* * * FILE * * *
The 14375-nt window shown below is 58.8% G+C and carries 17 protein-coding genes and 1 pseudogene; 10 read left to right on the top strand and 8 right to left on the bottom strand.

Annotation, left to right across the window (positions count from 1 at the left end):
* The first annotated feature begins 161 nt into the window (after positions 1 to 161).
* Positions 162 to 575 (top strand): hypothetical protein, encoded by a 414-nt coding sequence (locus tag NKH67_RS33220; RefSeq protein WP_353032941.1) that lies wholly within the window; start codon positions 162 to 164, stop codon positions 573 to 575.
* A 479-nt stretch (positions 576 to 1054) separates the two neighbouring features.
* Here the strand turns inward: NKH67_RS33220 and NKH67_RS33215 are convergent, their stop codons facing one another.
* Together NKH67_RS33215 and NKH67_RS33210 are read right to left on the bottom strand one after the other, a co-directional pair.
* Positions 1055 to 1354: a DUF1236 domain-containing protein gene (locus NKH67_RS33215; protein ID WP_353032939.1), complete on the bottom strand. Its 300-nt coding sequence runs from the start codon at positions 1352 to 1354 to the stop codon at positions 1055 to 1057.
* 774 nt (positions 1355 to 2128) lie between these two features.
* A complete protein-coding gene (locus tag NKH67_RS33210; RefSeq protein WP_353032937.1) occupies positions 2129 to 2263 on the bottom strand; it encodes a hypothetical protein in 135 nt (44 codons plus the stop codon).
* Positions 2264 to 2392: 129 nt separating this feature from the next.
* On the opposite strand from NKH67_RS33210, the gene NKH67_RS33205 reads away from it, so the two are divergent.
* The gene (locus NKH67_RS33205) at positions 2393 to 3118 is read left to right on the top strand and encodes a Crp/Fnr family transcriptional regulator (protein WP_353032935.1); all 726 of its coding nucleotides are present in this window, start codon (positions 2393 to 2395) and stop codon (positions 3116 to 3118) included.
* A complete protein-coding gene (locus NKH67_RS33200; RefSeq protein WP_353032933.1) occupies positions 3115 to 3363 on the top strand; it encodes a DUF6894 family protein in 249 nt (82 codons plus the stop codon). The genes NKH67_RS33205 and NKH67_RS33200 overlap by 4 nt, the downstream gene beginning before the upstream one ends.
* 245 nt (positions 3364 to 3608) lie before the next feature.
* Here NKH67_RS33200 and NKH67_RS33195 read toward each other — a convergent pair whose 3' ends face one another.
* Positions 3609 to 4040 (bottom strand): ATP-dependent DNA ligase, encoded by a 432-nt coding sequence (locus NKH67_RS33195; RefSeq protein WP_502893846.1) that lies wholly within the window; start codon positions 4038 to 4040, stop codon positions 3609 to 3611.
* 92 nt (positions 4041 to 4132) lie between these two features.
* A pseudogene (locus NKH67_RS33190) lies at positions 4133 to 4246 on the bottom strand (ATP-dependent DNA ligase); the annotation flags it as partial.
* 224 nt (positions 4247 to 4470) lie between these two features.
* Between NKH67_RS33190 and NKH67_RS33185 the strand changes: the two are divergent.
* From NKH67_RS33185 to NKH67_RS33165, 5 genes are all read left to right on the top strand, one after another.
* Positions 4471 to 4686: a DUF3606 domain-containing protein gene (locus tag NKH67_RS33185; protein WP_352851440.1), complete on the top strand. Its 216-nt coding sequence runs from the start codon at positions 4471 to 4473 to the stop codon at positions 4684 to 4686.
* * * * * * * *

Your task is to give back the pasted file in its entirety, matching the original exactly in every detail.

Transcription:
The 14375-nt window shown below is 58.8% G+C and carries 17 protein-coding genes and 1 pseudogene; 10 read left to right on the top strand and 8 right to left on the bottom strand.

Annotation, left to right across the window (positions count from 1 at the left end):
* The first annotated feature begins 161 nt into the window (after positions 1 to 161).
* Positions 162 to 575 (top strand): hypothetical protein, encoded by a 414-nt coding sequence (locus tag NKH67_RS33220; RefSeq protein WP_353032941.1) that lies wholly within the window; start codon positions 162 to 164, stop codon positions 573 to 575.
* A 479-nt stretch (positions 576 to 1054) separates the two neighbouring features.
* Here the strand turns inward: NKH67_RS33220 and NKH67_RS33215 are convergent, their stop codons facing one another.
* Together NKH67_RS33215 and NKH67_RS33210 are read right to left on the bottom strand one after the other, a co-directional pair.
* Positions 1055 to 1354: a DUF1236 domain-containing protein gene (locus NKH67_RS33215; protein ID WP_353032939.1), complete on the bottom strand. Its 300-nt coding sequence runs from the start codon at positions 1352 to 1354 to the stop codon at positions 1055 to 1057.
* 774 nt (positions 1355 to 2128) lie between these two features.
* A complete protein-coding gene (locus tag NKH67_RS33210; RefSeq protein WP_353032937.1) occupies positions 2129 to 2263 on the bottom strand; it encodes a hypothetical protein in 135 nt (44 codons plus the stop codon).
* Positions 2264 to 2392: 129 nt separating this feature from the next.
* On the opposite strand from NKH67_RS33210, the gene NKH67_RS33205 reads away from it, so the two are divergent.
* The gene (locus NKH67_RS33205) at positions 2393 to 3118 is read left to right on the top strand and encodes a Crp/Fnr family transcriptional regulator (protein WP_353032935.1); all 726 of its coding nucleotides are present in this window, start codon (positions 2393 to 2395) and stop codon (positions 3116 to 3118) included.
* A complete protein-coding gene (locus NKH67_RS33200; RefSeq protein WP_353032933.1) occupies positions 3115 to 3363 on the top strand; it encodes a DUF6894 family protein in 249 nt (82 codons plus the stop codon). The genes NKH67_RS33205 and NKH67_RS33200 overlap by 4 nt, the downstream gene beginning before the upstream one ends.
* 245 nt (positions 3364 to 3608) lie before the next feature.
* Here NKH67_RS33200 and NKH67_RS33195 read toward each other — a convergent pair whose 3' ends face one another.
* Positions 3609 to 4040 (bottom strand): ATP-dependent DNA ligase, encoded by a 432-nt coding sequence (locus NKH67_RS33195; RefSeq protein WP_502893846.1) that lies wholly within the window; start codon positions 4038 to 4040, stop codon positions 3609 to 3611.
* 92 nt (positions 4041 to 4132) lie between these two features.
* A pseudogene (locus NKH67_RS33190) lies at positions 4133 to 4246 on the bottom strand (ATP-dependent DNA ligase); the annotation flags it as partial.
* 224 nt (positions 4247 to 4470) lie between these two features.
* Between NKH67_RS33190 and NKH67_RS33185 the strand changes: the two are divergent.
* From NKH67_RS33185 to NKH67_RS33165, 5 genes are all read left to right on the top strand, one after another.
* Positions 4471 to 4686: a DUF3606 domain-containing protein gene (locus tag NKH67_RS33185; protein WP_352851440.1), complete on the top strand. Its 216-nt coding sequence runs from the start codon at positions 4471 to 4473 to the stop codon at positions 4684 to 4686.